Behind the Scenes: Meet Frank Bunyan, GIRO’s scrap metal expert

Jane Reddington

Sounder Staff

Tuesday, April 12 2016

Frank Bunyan likes a good find. The best one, to his memory, was when someone brought in a copper sign that read, “Frank’s Place.” It used to hang above his workbench, tucked away behind the places where people load their cardboard at the Gabriola Island Recycling Organization (GIRO) Depot. Bunyan, a likeable, handsome fellow in his mid-60s has been a volunteer at GIRO for 12 years. He started at the cash desk, but gradually made his way to the electronic and precious metal salvage area that is his home away from home.

Frank Bunyan at his workbench at GIRO. Jane Reddington photo.

Everything there is sorted by buckets and barrels, and Bunyan keeps track of it all, part of his meticulous nature that makes him a natural for being able to break down metal into its parts to repurpose. Most of the items are small. Two old gas lamps sit behind him, there are computer parts everywhere, and every kind of metal tap and copper piping you could imagine. 

“Frank’s been here a long time,” says Dean Clark, Recycling Manager at GIRO. “His efforts go a long way. It’s staggering to see how much wire we get. There are 14 different grades of metal and that’s just with copper. Frank’s very knowledgeable, he knows what’s got value and he’s self-taught. GIRO has made thousands over all the months of his efforts. He can dissect something into five different pieces [in minutes]. It just shows how efficient he can be.”

Bunyan is an Alberta native, who later spent 21 years in the Yukon before settling on Gabriola 16 years ago because his extended family lived here then. Working Tuesday, Wednesday and Friday, Bunyan sometimes comes in on Saturday but not in the summer because of the garage sales.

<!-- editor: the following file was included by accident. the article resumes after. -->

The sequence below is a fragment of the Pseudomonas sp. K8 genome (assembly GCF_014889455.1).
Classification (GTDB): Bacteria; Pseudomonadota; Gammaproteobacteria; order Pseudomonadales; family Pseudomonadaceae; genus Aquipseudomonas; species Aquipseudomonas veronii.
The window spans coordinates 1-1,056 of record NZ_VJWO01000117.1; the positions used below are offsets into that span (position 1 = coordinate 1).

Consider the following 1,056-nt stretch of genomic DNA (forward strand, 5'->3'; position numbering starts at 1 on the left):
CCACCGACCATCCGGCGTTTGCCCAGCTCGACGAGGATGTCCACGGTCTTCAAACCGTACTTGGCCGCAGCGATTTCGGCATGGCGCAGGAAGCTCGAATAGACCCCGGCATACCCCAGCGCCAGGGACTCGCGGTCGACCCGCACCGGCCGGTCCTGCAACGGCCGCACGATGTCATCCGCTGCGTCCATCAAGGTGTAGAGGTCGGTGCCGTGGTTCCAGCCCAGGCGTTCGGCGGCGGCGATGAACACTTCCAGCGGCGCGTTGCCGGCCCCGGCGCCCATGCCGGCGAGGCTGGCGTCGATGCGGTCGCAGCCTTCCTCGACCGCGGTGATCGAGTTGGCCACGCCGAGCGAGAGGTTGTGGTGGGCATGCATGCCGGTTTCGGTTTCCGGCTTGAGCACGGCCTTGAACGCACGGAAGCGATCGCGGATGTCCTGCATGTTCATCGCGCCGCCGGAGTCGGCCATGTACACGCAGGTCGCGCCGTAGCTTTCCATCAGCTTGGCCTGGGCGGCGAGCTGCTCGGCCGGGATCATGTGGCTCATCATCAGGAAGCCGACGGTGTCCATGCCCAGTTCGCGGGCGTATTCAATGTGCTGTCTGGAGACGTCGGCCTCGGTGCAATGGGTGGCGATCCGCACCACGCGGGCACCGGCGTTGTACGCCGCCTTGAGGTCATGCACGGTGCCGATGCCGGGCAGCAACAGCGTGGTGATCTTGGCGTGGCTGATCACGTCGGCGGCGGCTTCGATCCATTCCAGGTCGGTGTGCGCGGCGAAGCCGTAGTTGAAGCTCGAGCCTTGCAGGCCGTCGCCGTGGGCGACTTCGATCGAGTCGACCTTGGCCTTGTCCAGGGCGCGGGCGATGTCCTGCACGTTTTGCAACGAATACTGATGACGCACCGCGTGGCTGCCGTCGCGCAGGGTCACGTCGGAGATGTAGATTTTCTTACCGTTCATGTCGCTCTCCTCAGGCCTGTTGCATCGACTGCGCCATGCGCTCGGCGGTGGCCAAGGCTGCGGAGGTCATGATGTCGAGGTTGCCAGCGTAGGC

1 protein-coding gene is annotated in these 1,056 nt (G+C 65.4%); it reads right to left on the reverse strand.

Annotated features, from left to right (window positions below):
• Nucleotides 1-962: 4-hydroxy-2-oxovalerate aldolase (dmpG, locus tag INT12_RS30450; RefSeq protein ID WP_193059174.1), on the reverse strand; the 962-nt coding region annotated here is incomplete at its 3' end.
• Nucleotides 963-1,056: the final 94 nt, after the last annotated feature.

“There’s no way I’m going to miss the garage sales,” Bunyan says. “I’m like an old crow. I like shiny metal stuff.” Bunyan has scoliosis of the spine and osteoarthritis in his hips, knees, ankles and feet. He doesn’t drive, so one may often see him hitchhiking or taking the bus around the island. 

I got the impression that there’s not much that keeps Bunyan from his workbench. The soft-spoken volunteer likes that he can work at his own pace at GIRO and he’s handy with a drill. “I like it here. It gives me something to do and keeps me occupied. When I get sore I call it a day and go home early.” 

Bunyan shows me the difference between the metals by using a file. “It’s cheaper to recycle used aluminum than to mine it out of the ground.” Clearly, sorting metal is a passion for Bunyan that has remained with him for a long time. GIRO and indeed Gabriola are lucky to have him.

Behind the Scenes is an ongoing Sounder series, looking at individual volunteers on Gabriola who are making a difference on the island. 

The series is being launched this edition as part of National Volunteer Appreciation Week.

To nominate someone for a Behind the Scenes profile, please email jane@soundernews.com